Levels of anthropogenic noise and artificial light at night (ALAN) are rapidly rising on a global scale. Both sensory pollutants are well known to affect animal behavior and physiology, which can lead to substantial ecological impacts. Most studies on noise or light pollution to date have focused on single stressor impacts, studying both pollutants in isolation despite their high spatial and temporal co-occurrence. However, few studies have addressed their combined impact, known as multisensory pollution, with the specific aim to assess whether the interaction between noise and light pollution leads to predictable, additive effects, or less predictable, synergistic or antagonistic effects. We carried out a systematic review of research investigating multisensory pollution and found 28 studies that simultaneously assessed the impact of anthropogenic noise and ALAN on animal function (e.g., behavior, morphology or life-history), physiology (e.g., stress, oxidative, or immune status), or population demography (e.g., abundance or species richness). Only fifteen of these studies specifically tested for possible interactive effects when both sensory pollutants were combined. Four out of eight experimental studies revealed a significant interaction effect, in contrast to only three out seven observational studies. We discuss the benefits and limitations of experimental vs. observational studies addressing multisensory pollution and call for more specific testing of the diverse ways in which noise and light pollution can interact to affect wildlife.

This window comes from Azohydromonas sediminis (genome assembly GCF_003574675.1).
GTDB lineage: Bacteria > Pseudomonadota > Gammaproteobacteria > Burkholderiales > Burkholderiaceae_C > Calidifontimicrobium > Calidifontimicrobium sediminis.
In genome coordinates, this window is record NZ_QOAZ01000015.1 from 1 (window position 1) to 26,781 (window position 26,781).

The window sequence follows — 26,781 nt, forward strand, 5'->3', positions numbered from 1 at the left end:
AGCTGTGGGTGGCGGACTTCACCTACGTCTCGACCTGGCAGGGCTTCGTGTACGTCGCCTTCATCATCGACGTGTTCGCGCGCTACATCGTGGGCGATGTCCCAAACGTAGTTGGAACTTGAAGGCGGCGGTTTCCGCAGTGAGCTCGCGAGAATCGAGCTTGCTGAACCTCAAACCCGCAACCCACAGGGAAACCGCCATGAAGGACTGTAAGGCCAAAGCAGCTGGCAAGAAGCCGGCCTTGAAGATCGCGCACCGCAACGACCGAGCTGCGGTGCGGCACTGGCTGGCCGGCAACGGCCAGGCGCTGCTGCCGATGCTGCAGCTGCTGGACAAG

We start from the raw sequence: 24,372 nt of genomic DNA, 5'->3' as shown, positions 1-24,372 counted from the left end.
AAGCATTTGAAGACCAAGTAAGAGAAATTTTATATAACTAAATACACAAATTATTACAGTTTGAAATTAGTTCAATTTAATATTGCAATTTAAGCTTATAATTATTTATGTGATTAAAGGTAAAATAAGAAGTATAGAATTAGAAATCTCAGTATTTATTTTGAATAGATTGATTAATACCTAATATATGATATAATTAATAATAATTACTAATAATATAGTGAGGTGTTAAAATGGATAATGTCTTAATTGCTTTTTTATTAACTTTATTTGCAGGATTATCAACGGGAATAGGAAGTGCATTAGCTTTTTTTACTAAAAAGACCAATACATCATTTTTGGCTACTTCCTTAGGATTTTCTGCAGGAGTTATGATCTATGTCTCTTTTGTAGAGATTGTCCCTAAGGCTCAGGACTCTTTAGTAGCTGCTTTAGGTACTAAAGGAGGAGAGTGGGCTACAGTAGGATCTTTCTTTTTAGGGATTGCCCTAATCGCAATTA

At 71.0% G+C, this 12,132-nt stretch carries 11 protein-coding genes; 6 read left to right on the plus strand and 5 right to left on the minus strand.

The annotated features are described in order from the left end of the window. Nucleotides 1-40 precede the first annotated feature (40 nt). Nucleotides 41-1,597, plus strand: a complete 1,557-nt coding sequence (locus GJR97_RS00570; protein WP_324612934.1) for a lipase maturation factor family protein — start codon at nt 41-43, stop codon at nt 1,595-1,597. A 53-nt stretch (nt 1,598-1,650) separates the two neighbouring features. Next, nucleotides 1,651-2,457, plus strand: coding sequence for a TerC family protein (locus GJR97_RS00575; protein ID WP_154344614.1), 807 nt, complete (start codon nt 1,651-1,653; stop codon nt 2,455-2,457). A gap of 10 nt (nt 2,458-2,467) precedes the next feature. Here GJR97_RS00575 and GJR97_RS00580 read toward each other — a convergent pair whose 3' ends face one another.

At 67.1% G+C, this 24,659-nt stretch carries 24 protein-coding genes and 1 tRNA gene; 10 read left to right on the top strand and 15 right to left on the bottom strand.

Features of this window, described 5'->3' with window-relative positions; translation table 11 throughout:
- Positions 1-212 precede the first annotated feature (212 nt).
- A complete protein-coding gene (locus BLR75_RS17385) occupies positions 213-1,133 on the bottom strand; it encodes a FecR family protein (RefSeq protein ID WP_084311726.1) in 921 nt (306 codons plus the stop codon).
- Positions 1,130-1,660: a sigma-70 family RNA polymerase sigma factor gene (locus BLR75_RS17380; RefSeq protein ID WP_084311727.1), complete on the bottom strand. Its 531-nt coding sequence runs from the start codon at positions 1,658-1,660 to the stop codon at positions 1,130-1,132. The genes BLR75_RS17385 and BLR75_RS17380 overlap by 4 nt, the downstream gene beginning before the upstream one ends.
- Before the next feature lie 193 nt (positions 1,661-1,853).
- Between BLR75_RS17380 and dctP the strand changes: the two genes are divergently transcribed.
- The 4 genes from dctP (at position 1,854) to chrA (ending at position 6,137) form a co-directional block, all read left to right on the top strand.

Bibliographical noteFunding Information:
This study was supported by the ERC-Starting Grant— CITISENSE (802460).
Copyright © 2021 Halfwerk and Jerem.
- anthropogenic noise
- artificial light at night (ALAN)
- emergent properties
- multisensory pollution